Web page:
My view, and it's just an opinion, is that the difference between a prepper and a survivalist is one of scale.
The prepper is mainly preparing for a temporary (or less severe) societal breakdown, while the survivalist is preparing for an all-out Mad Max world that is permanent-- at least for a generation or more.
Thus, I think survivalists focus more on weapons and less on maintaining the niceties of civilization. Depending on the circumstances, that could be exactly the right move.
A person can be both. In fact, you probably should.
At the same time you're stockpiling, plan for what to do once the stockpiles run out. What can you scavenge? What can you make yourself? And how would you deal with roving gangs of thieves and attackers?
I think the chance to have to be a survivalist is less likely than the chance of enjoying the benefits of prepping, but I don't think it is impossible.
So, go do some militia training. Get the most effective weapons you can. Figure out how to make your home into a fortress, including testing and planning some things you simply can't (and shouldn't) do unless society collapses, but that you can study and learn about today. Things like a booby-trapped perimeter. Have a plan, and understand your plan will need to change to fit the situation, so have backup plans.
And never stop prepping.
The slow slide toward collapse is harder on me than a quick implosion would be-- I think (since I've never really experienced an implosion). I hate the waiting.
I'm as ready as I'm probably going to get. The longer this drags on, the more of my preps will need to be refreshed.
My gardening was an utter failure. I will need to rely on the stuff that grows naturally rather than garden foods if the collapse gets to that point this year. I knew that was a possibility because I'm so bad at gardening. So, no real surprise there.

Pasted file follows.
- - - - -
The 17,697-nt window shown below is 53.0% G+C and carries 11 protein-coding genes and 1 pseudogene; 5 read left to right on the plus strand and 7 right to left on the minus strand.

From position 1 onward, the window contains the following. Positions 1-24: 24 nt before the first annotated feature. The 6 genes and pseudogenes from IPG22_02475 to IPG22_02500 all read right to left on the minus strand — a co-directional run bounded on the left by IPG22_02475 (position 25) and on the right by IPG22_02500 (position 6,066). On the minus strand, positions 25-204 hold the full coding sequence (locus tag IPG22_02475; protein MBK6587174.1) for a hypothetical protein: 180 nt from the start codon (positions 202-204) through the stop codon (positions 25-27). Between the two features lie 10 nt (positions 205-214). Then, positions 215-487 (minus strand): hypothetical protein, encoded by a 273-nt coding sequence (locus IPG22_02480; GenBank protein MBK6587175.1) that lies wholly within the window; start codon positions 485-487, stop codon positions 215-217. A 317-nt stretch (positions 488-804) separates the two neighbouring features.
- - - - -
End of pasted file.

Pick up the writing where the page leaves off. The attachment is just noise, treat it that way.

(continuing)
I probably ought to do some work on my bike to get it working better-- but the reason it has problems now is that I did some work on it last year and screwed things up. Doing more work on it might not benefit its functionality the way I hope it would.
I would like to get more firewood. Trees don't grow naturally in this region, so that means buying firewood from those who travel to collect it. I can usually find cheap wood that's not great, but burns. I had an ...
This is a cross-post with my KentForLiberty blog (http://blog.kentforliberty.com/)
As I've said recently, I feel pretty good about the condition of my preps. I've never been better positioned for the S to HTF, even though I don't think my location is ideal since there is no real outdoors (farmland doesn't count) within a couple hundred miles.
But if I had the money there are more things I'd get.
I'd get much more ammo.
I'd get antibiotics packs for everyone in the household from JASE Medical.
I'd get more water containers, sturdy ones, the kind that can stack like bricks as well as a couple of water bobs.
I'd stock up on heritage seeds, even though I'm a terrible gardener.
Even though I believe it's important to reduce dependence on electricity in anticipation of TEOTWAWKI scenarios, I'd still get a solar "generator" and solar panels to charge it.
I'd get a more secure, larger shed, and a sturdy privacy fence around my entire property.
I'd get locking gas caps, and harden my vehicles...
I ran across something I wanted to share with you. You probably already know about it and are laughing at me for being so late to the game. Just in case you don't know, I'll tell you anyway.
I have always stocked dry milk. And I hate it. I can put it in recipes and it's OK, but for anything where you need liquid milk that tastes like milk, it doesn't cut it. Yuck.
However, I recently tried Nido. I had heard about it on another prepper's video and decided to give it a shot.
It is milk, in powder form. It tastes like milk. I've eaten it on cereal, my daughter has drank it, I even let the cats pass judgment. Everyone approves.
The "best by" dates aren't far enough into the future to make me happy-- maybe that can be extended with careful, cool, storage. It's probably a trade-off due to this not being fat-free.
It's not a money-saving thing-- it's going to cost more than fresh milk. But if you don't have a source of milk, or don't have refrigeration, it is a good option to try. At the...